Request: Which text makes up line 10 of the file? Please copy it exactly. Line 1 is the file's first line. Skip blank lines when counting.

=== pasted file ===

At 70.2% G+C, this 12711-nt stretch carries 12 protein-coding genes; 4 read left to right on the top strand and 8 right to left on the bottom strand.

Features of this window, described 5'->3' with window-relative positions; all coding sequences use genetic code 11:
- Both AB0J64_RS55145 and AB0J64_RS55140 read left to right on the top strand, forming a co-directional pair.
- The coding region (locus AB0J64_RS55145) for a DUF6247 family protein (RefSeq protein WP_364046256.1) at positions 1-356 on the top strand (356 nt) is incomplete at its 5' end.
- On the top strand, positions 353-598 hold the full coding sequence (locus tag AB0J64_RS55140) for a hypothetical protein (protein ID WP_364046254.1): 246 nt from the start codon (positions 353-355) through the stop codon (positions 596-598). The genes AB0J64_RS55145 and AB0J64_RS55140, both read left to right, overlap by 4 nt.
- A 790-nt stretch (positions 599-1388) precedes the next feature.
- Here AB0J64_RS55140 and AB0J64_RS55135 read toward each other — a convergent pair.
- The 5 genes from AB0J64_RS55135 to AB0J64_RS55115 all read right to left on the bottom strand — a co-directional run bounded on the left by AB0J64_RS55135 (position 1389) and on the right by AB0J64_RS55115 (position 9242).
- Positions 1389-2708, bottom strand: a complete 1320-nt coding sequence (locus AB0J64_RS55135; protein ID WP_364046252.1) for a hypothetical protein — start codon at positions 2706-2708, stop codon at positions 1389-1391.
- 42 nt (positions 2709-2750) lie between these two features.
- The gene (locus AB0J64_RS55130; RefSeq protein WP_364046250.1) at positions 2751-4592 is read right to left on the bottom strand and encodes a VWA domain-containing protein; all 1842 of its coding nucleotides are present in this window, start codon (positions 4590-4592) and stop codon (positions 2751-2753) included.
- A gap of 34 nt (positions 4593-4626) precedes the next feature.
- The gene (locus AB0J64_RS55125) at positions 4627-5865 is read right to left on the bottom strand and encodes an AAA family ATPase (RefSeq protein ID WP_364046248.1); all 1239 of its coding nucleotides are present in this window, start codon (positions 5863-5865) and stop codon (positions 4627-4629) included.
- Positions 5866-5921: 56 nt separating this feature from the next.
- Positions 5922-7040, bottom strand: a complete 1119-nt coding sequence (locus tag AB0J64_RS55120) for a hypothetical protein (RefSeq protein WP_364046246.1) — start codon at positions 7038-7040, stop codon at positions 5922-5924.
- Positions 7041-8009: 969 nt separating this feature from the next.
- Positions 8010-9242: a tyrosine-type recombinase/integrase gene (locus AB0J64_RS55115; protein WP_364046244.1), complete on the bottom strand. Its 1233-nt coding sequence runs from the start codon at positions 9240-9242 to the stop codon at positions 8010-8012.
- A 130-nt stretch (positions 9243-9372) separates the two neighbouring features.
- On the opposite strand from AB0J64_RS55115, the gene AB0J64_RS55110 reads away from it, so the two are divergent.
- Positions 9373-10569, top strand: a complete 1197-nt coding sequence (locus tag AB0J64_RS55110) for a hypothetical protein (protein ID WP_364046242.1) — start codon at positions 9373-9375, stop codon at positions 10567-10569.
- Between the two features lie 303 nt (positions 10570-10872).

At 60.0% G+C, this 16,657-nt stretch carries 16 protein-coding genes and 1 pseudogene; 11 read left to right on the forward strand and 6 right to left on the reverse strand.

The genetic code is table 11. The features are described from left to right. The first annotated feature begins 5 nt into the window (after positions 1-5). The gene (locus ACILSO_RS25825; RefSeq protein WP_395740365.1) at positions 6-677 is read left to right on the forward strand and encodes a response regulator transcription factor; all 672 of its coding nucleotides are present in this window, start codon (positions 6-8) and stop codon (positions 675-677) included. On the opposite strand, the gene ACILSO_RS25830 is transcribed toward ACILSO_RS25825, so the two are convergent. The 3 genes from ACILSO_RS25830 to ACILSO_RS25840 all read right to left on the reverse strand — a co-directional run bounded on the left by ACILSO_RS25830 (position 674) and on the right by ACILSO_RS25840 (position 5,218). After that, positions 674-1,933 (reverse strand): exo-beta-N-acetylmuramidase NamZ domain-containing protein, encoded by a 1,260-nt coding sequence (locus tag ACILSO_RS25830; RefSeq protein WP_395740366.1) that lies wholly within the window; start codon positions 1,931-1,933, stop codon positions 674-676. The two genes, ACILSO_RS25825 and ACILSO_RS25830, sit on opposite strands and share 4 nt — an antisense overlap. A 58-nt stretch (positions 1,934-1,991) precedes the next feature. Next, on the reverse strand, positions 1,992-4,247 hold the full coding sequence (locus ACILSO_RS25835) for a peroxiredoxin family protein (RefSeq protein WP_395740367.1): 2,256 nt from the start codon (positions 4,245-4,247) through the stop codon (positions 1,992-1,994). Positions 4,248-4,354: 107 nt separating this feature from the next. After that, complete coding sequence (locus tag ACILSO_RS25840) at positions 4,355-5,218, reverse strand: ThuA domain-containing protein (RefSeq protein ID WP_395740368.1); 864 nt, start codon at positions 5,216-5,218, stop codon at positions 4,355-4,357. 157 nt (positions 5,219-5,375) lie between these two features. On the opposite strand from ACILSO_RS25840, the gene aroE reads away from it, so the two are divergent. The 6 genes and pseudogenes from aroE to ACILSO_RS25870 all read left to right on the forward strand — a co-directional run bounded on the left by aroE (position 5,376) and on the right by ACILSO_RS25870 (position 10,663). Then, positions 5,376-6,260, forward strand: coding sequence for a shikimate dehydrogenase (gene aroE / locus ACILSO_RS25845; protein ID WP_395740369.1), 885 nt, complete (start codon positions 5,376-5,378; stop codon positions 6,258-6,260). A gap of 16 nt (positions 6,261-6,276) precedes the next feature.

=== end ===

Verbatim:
- 42 nt (positions 2709-2750) lie between these two features.